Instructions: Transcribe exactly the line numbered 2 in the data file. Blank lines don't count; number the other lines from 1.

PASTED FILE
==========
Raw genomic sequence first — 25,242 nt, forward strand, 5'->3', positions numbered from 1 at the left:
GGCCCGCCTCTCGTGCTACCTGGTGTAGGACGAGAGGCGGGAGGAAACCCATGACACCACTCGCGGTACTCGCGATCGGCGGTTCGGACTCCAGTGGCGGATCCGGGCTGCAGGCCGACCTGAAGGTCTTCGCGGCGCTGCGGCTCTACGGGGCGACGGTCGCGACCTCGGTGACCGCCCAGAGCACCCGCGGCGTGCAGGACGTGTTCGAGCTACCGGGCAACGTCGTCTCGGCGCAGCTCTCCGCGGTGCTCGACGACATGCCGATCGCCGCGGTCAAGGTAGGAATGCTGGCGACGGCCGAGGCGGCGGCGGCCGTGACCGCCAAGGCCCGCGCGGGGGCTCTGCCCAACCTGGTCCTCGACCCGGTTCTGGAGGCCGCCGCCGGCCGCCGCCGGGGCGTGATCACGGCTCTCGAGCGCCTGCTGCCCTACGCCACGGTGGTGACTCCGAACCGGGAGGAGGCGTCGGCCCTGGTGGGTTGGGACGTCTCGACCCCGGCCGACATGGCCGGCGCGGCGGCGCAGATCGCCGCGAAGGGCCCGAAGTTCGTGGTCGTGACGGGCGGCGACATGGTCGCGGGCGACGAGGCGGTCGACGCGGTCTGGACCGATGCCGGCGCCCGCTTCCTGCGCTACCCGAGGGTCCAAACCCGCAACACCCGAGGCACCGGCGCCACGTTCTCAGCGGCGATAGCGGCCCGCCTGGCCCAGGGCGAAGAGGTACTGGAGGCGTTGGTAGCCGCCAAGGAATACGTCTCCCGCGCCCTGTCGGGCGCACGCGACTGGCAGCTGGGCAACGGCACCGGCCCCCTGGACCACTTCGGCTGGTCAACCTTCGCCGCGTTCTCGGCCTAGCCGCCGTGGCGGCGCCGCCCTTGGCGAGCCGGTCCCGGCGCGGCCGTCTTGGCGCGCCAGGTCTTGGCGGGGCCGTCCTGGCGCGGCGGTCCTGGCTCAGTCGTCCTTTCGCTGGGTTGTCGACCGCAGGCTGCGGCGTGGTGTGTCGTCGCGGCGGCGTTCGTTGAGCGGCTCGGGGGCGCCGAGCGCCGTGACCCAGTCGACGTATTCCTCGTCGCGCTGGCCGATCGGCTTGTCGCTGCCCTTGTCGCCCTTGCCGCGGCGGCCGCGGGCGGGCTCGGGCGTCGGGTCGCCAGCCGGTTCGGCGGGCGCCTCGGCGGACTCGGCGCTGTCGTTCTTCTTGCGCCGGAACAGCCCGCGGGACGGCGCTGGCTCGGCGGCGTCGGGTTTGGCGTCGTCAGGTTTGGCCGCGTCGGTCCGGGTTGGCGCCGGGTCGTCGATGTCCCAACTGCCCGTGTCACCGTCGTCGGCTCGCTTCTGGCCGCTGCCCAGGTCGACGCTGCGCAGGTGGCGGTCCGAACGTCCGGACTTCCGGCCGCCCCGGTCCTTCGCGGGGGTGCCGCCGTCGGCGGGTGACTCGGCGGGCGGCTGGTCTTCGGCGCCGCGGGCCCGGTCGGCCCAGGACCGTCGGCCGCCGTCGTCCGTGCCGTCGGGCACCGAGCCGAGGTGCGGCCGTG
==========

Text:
GGCCCGCCTCTCGTGCTACCTGGTGTAGGACGAGAGGCGGGAGGAAACCCATGACACCACTCGCGGTACTCGCGATCGGCGGTTCGGACTCCAGTGGCGGATCCGGGCTGCAGGCCGACCTGAAGGTCTTCGCGGCGCTGCGGCTCTACGGGGCGACGGTCGCGACCTCGGTGACCGCCCAGAGCACCCGCGGCGTGCAGGACGTGTTCGAGCTACCGGGCAACGTCGTCTCGGCGCAGCTCTCCGCGGTGCTCGACGACATGCCGATCGCCGCGGTCAAGGTAGGAATGCTGGCGACGGCCGAGGCGGCGGCGGCCGTGACCGCCAAGGCCCGCGCGGGGGCTCTGCCCAACCTGGTCCTCGACCCGGTTCTGGAGGCCGCCGCCGGCCGCCGCCGGGGCGTGATCACGGCTCTCGAGCGCCTGCTGCCCTACGCCACGGTGGTGACTCCGAACCGGGAGGAGGCGTCGGCCCTGGTGGGTTGGGACGTCTCGACCCCGGCCGACATGGCCGGCGCGGCGGCGCAGATCGCCGCGAAGGGCCCGAAGTTCGTGGTCGTGACGGGCGGCGACATGGTCGCGGGCGACGAGGCGGTCGACGCGGTCTGGACCGATGCCGGCGCCCGCTTCCTGCGCTACCCGAGGGTCCAAACCCGCAACACCCGAGGCACCGGCGCCACGTTCTCAGCGGCGATAGCGGCCCGCCTGGCCCAGGGCGAAGAGGTACTGGAGGCGTTGGTAGCCGCCAAGGAATACGTCTCCCGCGCCCTGTCGGGCGCACGCGACTGGCAGCTGGGCAACGGCACCGGCCCCCTGGACCACTTCGGCTGGTCAACCTTCGCCGCGTTCTCGGCCTAGCCGCCGTGGCGGCGCCGCCCTTGGCGAGCCGGTCCCGGCGCGGCCGTCTTGGCGCGCCAGGTCTTGGCGGGGCCGTCCTGGCGCGGCGGTCCTGGCTCAGTCGTCCTTTCGCTGGGTTGTCGACCGCAGGCTGCGGCGTGGTGTGTCGTCGCGGCGGCGTTCGTTGAGCGGCTCGGGGGCGCCGAGCGCCGTGACCCAGTCGACGTATTCCTCGTCGCGCTGGCCGATCGGCTTGTCGCTGCCCTTGTCGCCCTTGCCGCGGCGGCCGCGGGCGGGCTCGGGCGTCGGGTCGCCAGCCGGTTCGGCGGGCGCCTCGGCGGACTCGGCGCTGTCGTTCTTCTTGCGCCGGAACAGCCCGCGGGACGGCGCTGGCTCGGCGGCGTCGGGTTTGGCGTCGTCAGGTTTGGCCGCGTCGGTCCGGGTTGGCGCCGGGTCGTCGATGTCCCAACTGCCCGTGTCACCGTCGTCGGCTCGCTTCTGGCCGCTGCCCAGGTCGACGCTGCGCAGGTGGCGGTCCGAACGTCCGGACTTCCGGCCGCCCCGGTCCTTCGCGGGGGTGCCGCCGTCGGCGGGTGACTCGGCGGGCGGCTGGTCTTCGGCGCCGCGGGCCCGGTCGGCCCAGGACCGTCGGCCGCCGTCGTCCGTGCCGTCGGGCACCGAGCCGAGGTGCGGCCGTG